I ended up replacing the Q-See VCR system with one I purchased from Swann and the problem has been solved. The column on Q-See has been one of the highest read columns I’ve written in years, which shows people care about the honesty of computer and technology companies.

Hightail at Hightail.com was originally called YouSendit, which I used a lot. They changed their name to Hightail because they wanted to evolve into something more than just a website service where you could “send” large files. What’s really remarkable about Hightail is that the technician actually acknowledged the problem I was having and said he and his staff plan to address it. Plus, they actually listened to me and said they would consider making the screen more user friendly so that the things you need to do are more clearly identified.

And, you don’t have to have a Hightail.com account in order to receive photos and large files sent to you by other Hightail.com users. That’s a big deal and a good one for consumers.

Too many software companies and computer companies want to develop services that don’t just charge a fee but also generate more revenue. They want to be a narcotic and turn you into a drug-user, hooked on their service to the point where your credit card is constantly being charged to stuff their pockets.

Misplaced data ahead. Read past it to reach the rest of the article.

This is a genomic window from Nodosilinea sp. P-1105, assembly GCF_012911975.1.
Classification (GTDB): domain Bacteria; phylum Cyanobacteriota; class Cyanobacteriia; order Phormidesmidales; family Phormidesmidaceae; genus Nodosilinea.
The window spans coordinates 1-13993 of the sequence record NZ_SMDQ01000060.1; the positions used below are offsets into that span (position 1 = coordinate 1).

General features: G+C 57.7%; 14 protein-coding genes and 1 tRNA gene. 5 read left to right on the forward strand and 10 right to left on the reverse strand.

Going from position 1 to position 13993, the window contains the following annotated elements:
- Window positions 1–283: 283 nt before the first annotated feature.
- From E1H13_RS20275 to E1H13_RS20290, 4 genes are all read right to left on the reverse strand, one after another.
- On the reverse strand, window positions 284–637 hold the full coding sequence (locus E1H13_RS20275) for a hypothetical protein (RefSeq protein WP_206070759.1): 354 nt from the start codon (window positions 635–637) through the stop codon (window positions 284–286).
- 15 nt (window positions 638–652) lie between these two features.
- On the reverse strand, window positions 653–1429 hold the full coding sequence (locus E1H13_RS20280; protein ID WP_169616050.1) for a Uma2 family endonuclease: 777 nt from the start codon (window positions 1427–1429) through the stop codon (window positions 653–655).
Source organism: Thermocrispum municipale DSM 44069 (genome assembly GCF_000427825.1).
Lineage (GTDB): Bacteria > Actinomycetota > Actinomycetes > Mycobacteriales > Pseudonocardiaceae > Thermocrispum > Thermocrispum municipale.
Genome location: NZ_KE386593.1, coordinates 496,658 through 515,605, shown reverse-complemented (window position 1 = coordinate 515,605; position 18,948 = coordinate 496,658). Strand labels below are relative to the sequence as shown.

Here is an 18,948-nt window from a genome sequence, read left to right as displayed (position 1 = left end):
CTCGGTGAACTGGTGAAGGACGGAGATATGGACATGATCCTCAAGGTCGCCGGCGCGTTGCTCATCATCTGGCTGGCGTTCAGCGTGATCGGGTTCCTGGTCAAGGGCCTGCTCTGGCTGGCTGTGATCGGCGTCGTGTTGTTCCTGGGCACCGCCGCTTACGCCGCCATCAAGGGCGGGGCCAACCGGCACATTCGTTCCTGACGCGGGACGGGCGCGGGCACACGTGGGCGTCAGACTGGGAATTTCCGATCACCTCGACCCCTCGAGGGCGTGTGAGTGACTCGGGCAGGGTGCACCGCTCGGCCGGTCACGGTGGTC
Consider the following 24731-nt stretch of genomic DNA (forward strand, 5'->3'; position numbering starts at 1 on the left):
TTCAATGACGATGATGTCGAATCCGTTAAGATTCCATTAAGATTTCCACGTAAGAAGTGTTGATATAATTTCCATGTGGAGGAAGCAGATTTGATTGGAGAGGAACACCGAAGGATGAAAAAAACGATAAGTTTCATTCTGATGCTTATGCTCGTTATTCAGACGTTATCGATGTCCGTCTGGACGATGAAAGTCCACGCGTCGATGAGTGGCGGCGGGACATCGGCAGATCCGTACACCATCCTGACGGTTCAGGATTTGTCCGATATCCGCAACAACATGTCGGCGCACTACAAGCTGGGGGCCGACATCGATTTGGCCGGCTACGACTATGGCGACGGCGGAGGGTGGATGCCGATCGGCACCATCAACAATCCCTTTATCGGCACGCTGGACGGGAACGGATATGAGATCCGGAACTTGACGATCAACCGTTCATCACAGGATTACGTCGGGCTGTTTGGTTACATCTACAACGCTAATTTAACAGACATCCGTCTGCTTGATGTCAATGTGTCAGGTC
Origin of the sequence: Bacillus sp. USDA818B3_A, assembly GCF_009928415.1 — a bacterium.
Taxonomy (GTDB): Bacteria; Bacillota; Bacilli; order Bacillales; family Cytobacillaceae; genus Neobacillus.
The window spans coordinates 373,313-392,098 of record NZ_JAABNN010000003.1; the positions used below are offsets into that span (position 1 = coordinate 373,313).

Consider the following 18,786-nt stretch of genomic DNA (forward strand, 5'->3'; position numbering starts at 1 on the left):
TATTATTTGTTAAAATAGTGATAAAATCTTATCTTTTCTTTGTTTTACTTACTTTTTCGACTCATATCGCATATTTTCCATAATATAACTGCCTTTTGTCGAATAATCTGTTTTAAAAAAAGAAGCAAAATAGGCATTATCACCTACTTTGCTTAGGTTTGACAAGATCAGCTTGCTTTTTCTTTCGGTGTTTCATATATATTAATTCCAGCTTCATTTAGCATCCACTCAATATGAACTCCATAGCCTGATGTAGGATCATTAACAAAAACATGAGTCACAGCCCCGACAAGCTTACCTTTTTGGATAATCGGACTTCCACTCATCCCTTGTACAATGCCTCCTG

There are several Apple Apps that do that like the stupid waste-of-time game called Candy Crush, which is basically a sinkhole of charges. They literally put an Intravenous injection into your credit card and suck the money out of you, 99 cents and $2.99 at a time.

Maybe I was too used to the crap that passes itself off as user friendly software or online services and was cynical when I criticized Hightail. Well, I probably was, to the point where I just assumed (making an ASS out of U and ME) that Hightail is like those creepy companies that only care about profits. I am clearly wrong.

Hightail.com cares about you. Not only do they CARE about you, they respond to your needs. They responded to my concerns. And, I will be they would respond to your concerns, too.

Maybe more companies should be like Hightail.com. And opinion writers me need to help identify these good guys (and gals) so that consumers know where the ethical, caring companies are located.

I’m actually going to upgrade my relationship with Hightail and subscribe to their premium plan today, if only on the basis of the fact that they showed me that they care about their users.

And even if I continue to have a few more problems, I at least am confident they are doing their best to improve their system So here’s a toast to Hightail.com. I revoke my past criticism. They deserve a lot of kudos, and your support.

What do people want in a file sharing service?

1 - Ease of use